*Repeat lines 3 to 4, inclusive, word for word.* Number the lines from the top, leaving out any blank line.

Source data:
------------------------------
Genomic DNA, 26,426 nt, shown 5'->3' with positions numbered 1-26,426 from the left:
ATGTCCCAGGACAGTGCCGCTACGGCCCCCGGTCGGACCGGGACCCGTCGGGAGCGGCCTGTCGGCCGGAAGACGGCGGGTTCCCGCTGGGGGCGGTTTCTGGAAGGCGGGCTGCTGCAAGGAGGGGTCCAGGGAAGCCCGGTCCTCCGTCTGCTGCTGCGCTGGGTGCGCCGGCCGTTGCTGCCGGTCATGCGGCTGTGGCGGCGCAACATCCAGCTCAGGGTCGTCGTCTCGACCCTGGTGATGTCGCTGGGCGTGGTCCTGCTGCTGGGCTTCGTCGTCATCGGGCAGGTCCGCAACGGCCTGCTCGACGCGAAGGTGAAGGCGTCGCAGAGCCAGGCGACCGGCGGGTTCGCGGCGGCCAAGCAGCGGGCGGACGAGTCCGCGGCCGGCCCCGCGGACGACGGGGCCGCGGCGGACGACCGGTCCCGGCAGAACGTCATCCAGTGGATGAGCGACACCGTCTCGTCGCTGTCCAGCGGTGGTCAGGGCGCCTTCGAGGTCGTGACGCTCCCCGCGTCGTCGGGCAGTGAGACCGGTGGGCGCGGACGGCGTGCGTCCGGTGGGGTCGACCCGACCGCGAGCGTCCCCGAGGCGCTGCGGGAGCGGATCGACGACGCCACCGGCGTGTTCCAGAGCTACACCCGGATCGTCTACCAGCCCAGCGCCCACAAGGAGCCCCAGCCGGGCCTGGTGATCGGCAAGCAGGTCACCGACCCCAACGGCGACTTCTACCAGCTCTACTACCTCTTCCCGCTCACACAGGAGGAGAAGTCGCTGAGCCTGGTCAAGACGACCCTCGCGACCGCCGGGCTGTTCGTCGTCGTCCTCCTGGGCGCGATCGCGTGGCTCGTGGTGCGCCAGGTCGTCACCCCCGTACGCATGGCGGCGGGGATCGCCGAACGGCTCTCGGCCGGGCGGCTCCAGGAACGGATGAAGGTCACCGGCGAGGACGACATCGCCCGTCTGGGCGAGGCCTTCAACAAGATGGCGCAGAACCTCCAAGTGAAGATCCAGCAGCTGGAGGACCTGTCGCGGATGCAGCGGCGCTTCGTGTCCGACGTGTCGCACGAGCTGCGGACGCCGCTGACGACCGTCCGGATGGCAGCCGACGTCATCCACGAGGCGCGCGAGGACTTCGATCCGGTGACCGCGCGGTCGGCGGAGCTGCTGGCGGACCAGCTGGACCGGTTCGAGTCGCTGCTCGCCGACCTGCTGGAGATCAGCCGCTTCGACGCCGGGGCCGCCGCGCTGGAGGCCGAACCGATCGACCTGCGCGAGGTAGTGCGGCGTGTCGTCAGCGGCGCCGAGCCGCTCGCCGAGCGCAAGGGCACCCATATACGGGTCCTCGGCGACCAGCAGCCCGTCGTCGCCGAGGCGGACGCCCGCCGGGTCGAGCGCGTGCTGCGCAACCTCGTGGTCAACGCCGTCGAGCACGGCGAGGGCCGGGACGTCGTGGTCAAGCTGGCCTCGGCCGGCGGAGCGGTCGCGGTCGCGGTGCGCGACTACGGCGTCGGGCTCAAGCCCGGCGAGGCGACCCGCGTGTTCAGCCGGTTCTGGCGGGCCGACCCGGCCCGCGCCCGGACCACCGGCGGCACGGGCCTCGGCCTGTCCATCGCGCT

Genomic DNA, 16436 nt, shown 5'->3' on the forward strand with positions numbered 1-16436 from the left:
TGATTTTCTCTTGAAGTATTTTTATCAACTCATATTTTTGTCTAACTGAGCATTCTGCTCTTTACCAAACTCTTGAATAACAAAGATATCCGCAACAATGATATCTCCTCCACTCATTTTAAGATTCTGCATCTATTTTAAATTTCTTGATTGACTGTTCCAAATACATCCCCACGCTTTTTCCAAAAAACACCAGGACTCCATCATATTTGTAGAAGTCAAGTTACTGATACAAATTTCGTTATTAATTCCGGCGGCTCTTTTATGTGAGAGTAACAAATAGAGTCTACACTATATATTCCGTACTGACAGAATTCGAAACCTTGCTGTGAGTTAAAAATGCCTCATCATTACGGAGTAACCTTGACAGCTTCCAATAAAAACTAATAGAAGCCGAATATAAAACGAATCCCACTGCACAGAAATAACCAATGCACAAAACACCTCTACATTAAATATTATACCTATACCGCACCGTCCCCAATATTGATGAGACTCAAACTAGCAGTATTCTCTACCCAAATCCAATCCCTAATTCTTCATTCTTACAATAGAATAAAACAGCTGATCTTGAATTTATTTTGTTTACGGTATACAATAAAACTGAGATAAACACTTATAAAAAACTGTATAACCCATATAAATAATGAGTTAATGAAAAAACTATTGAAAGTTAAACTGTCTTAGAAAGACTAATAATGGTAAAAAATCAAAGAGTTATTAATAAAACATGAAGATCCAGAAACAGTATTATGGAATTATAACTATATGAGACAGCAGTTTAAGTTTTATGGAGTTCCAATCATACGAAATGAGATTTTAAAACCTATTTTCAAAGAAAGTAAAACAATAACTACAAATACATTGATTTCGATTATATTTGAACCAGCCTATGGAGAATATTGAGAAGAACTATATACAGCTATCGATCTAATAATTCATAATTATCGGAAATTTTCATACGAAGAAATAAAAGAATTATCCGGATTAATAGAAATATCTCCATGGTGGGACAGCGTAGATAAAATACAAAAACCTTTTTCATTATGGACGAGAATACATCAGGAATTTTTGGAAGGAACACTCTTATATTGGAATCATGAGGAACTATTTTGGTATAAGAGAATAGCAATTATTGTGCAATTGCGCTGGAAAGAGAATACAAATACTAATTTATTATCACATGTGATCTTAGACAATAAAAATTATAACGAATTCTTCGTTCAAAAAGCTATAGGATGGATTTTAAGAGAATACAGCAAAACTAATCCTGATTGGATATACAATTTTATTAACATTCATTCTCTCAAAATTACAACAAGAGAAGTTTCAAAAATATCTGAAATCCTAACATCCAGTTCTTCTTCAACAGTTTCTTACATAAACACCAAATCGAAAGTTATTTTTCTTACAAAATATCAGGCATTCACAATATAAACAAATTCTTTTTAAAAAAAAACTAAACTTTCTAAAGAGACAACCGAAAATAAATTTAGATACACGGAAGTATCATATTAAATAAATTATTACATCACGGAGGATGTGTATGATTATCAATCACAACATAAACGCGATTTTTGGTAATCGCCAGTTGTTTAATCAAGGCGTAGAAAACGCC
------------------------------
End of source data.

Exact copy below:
Genomic DNA, 16436 nt, shown 5'->3' on the forward strand with positions numbered 1-16436 from the left:
TGATTTTCTCTTGAAGTATTTTTATCAACTCATATTTTTGTCTAACTGAGCATTCTGCTCTTTACCAAACTCTTGAATAACAAAGATATCCGCAACAATGATATCTCCTCCACTCATTTTAAGATTCTGCATCTATTTTAAATTTCTTGATTGACTGTTCCAAATACATCCCCACGCTTTTTCCAAAAAACACCAGGACTCCATCATATTTGTAGAAGTCAAGTTACTGATACAAATTTCGTTATTAATTCCGGCGGCTCTTTTATGTGAGAGTAACAAATAGAGTCTACACTATATATTCCGTACTGACAGAATTCGAAACCTTGCTGTGAGTTAAAAATGCCTCATCATTACGGAGTAACCTTGACAGCTTCCAATAAAAACTAATAGAAGCCGAATATAAAACGAATCCCACTGCACAGAAATAACCAATGCACAAAACACCTCTACATTAAATATTATACCTATACCGCACCGTCCCCAATATTGATGAGACTCAAACTAGCAGTATTCTCTACCCAAATCCAATCCCTAATTCTTCATTCTTACAATAGAATAAAACAGCTGATCTTGAATTTATTTTGTTTACGGTATACAATAAAACTGAGATAAACACTTATAAAAAACTGTATAACCCATATAAATAATGAGTTAATGAAAAAACTATTGAAAGTTAAACTGTCTTAGAAAGACTAATAATGGTAAAAAATCAAAGAGTTATTAATAAAACATGAAGATCCAGAAACAGTATTATGGAATTATAACTATATGAGACAGCAGTTTAAGTTTTATGGAGTTCCAATCATACGAAATGAGATTTTAAAACCTATTTTCAAAGAAAGTAAAACAATAACTACAAATACATTGATTTCGATTATATTTGAACCAGCCTATGGAGAATATTGAGAAGAACTATATACAGCTATCGATCTAATAATTCATAATTATCGGAAATTTTCATACGAAGAAATAAAAGAATTATCCGGATTAATAGAAATATCTCCATGGTGGGACAGCGTAGATAAAATACAAAAACCTTTTTCATTATGGACGAGAATACATCAGGAATTTTTGGAAGGAACACTCTTATATTGGAATCATGAGGAACTATTTTGGTATAAGAGAATAGCAATTATTGTGCAATTGCGCTGGAAAGAGAATACAAATACTAATTTATTATCACATGTGATCTTAGACAATAAAAATTATAACGAATTCTTCGTTCAAAAAGCTATAGGATGGATTTTAAGAGAATACAGCAAAACTAATCCTGATTGGATATACAATTTTATTAACATTCATTCTCTCAAAATTACAACAAGAGAAGTTTCAAAAATATCTGAAATCCTAACATCCAGTTCTTCTTCAACAGTTTCTTACATAAACACCAAATCGAAAGTTATTTTTCTTACAAAATATCAGGCATTCACAATATAAACAAATTCTTTTTAAAAAAAAACTAAACTTTCTAAAGAGACAACCGAAAATAAATTTAGATACACGGAAGTATCATATTAAATAAATTATTACATCACGGAGGATGTGTATGATTATCAATCACAACATAAACGCGATTTTTGGTAATCGCCAGTTGTTTAATCAAGGCGTAGAAAACGCC